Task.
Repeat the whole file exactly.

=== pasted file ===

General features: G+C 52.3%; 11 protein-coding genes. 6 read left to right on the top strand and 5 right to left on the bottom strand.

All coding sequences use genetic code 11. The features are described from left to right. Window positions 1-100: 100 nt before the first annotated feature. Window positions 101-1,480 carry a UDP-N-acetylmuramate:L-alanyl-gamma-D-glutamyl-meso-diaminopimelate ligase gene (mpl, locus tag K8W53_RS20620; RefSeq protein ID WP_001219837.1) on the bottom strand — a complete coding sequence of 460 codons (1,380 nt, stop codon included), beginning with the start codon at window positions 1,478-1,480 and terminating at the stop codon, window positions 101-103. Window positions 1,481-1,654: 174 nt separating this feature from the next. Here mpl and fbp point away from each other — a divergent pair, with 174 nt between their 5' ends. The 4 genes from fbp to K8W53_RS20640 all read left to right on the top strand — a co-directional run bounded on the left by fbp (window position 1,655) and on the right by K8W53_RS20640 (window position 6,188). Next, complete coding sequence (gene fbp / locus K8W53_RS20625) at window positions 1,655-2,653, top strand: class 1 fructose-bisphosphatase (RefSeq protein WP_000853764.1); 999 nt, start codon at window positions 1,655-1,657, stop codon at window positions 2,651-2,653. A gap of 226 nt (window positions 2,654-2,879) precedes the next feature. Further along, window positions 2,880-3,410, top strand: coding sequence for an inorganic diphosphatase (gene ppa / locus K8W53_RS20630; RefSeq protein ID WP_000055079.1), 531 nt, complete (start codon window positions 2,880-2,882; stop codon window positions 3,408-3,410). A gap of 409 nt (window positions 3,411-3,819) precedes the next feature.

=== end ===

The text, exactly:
General features: G+C 52.3%; 11 protein-coding genes. 6 read left to right on the top strand and 5 right to left on the bottom strand.

All coding sequences use genetic code 11. The features are described from left to right. Window positions 1-100: 100 nt before the first annotated feature. Window positions 101-1,480 carry a UDP-N-acetylmuramate:L-alanyl-gamma-D-glutamyl-meso-diaminopimelate ligase gene (mpl, locus tag K8W53_RS20620; RefSeq protein ID WP_001219837.1) on the bottom strand — a complete coding sequence of 460 codons (1,380 nt, stop codon included), beginning with the start codon at window positions 1,478-1,480 and terminating at the stop codon, window positions 101-103. Window positions 1,481-1,654: 174 nt separating this feature from the next. Here mpl and fbp point away from each other — a divergent pair, with 174 nt between their 5' ends. The 4 genes from fbp to K8W53_RS20640 all read left to right on the top strand — a co-directional run bounded on the left by fbp (window position 1,655) and on the right by K8W53_RS20640 (window position 6,188). Next, complete coding sequence (gene fbp / locus K8W53_RS20625) at window positions 1,655-2,653, top strand: class 1 fructose-bisphosphatase (RefSeq protein WP_000853764.1); 999 nt, start codon at window positions 1,655-1,657, stop codon at window positions 2,651-2,653. A gap of 226 nt (window positions 2,654-2,879) precedes the next feature. Further along, window positions 2,880-3,410, top strand: coding sequence for an inorganic diphosphatase (gene ppa / locus K8W53_RS20630; RefSeq protein ID WP_000055079.1), 531 nt, complete (start codon window positions 2,880-2,882; stop codon window positions 3,408-3,410). A gap of 409 nt (window positions 3,411-3,819) precedes the next feature.